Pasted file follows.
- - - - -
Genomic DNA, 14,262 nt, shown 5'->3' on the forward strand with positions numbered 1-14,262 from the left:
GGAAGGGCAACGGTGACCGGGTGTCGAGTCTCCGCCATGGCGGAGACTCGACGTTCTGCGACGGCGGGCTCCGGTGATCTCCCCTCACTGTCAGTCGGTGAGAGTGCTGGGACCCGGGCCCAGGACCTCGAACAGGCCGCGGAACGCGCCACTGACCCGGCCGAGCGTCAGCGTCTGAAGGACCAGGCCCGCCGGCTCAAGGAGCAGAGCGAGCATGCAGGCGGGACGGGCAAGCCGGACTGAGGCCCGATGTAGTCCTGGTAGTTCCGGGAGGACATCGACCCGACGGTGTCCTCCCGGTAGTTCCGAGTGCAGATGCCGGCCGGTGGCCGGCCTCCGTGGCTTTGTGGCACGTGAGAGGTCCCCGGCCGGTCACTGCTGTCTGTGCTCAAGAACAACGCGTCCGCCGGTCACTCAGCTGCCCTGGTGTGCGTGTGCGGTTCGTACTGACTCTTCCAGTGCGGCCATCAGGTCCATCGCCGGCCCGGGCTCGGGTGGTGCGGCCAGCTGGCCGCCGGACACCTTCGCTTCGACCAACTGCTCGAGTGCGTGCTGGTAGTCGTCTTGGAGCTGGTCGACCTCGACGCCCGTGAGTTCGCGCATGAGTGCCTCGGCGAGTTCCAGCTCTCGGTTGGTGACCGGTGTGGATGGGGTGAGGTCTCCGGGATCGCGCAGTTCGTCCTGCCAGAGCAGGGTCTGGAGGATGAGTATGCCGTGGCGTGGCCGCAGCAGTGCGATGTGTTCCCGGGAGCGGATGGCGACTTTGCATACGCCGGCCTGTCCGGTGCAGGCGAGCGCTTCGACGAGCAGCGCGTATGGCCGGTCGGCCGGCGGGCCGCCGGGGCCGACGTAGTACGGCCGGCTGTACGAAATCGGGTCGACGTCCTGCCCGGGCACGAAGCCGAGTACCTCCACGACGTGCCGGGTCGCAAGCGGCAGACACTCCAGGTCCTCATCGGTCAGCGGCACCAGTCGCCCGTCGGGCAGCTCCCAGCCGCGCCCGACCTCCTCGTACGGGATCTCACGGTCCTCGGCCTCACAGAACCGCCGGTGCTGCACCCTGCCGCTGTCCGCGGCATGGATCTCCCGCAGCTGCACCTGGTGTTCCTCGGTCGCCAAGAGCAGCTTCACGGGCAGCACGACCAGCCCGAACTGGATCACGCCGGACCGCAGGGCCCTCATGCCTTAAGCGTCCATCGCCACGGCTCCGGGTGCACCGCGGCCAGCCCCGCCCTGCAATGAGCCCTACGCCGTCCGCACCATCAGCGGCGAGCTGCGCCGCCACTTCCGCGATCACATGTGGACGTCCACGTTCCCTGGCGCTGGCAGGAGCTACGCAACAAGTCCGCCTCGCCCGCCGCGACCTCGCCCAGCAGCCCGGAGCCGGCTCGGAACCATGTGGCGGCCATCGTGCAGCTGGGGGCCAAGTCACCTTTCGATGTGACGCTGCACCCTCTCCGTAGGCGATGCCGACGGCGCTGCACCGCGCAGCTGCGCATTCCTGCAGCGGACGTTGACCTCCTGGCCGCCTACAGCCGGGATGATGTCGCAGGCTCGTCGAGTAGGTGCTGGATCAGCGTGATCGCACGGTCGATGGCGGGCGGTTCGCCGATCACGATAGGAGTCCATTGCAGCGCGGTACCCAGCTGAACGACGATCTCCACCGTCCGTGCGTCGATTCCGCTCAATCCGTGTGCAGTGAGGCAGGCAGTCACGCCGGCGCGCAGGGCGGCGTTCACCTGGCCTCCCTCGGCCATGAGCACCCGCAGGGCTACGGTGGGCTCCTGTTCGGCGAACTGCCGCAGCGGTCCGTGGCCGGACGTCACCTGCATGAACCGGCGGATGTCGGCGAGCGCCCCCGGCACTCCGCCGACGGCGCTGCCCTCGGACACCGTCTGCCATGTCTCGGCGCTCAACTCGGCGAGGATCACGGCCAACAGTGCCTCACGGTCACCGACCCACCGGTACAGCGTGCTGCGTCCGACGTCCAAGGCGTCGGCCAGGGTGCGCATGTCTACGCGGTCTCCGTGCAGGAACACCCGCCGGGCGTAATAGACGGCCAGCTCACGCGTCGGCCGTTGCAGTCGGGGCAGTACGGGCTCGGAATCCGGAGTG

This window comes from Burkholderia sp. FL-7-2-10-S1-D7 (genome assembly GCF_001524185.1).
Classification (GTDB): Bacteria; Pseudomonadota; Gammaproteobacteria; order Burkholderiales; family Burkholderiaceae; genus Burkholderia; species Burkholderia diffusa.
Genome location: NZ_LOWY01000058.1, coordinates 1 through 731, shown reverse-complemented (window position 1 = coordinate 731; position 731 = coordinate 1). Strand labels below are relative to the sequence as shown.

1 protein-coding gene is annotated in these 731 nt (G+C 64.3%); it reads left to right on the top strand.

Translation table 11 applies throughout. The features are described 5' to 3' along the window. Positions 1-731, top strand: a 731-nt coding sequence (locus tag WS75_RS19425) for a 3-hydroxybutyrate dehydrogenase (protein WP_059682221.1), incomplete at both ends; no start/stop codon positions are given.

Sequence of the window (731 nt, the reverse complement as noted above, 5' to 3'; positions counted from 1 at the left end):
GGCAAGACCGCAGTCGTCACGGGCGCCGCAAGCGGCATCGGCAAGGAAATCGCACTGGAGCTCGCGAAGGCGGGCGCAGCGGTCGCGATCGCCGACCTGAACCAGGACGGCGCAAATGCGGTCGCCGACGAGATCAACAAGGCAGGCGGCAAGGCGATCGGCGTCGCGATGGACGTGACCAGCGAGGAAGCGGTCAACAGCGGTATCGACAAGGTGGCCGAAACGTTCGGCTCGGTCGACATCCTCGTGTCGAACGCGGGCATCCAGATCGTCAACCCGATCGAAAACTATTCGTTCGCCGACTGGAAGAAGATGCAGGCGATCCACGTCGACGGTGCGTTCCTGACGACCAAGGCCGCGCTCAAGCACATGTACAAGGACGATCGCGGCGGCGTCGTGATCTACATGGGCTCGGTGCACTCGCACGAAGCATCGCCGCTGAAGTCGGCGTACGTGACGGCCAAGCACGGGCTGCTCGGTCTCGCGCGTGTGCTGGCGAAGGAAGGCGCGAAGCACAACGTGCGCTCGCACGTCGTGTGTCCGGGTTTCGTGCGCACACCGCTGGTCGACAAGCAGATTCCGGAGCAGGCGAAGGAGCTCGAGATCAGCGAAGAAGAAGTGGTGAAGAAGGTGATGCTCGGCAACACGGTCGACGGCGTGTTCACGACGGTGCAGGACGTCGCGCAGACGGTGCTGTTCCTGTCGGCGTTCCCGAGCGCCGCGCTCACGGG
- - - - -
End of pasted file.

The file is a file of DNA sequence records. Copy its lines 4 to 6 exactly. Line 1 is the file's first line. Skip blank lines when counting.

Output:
Classification (GTDB): Bacteria; Pseudomonadota; Gammaproteobacteria; order Burkholderiales; family Burkholderiaceae; genus Burkholderia; species Burkholderia diffusa.
Genome location: NZ_LOWY01000058.1, coordinates 1 through 731, shown reverse-complemented (window position 1 = coordinate 731; position 731 = coordinate 1). Strand labels below are relative to the sequence as shown.

1 protein-coding gene is annotated in these 731 nt (G+C 64.3%); it reads left to right on the top strand.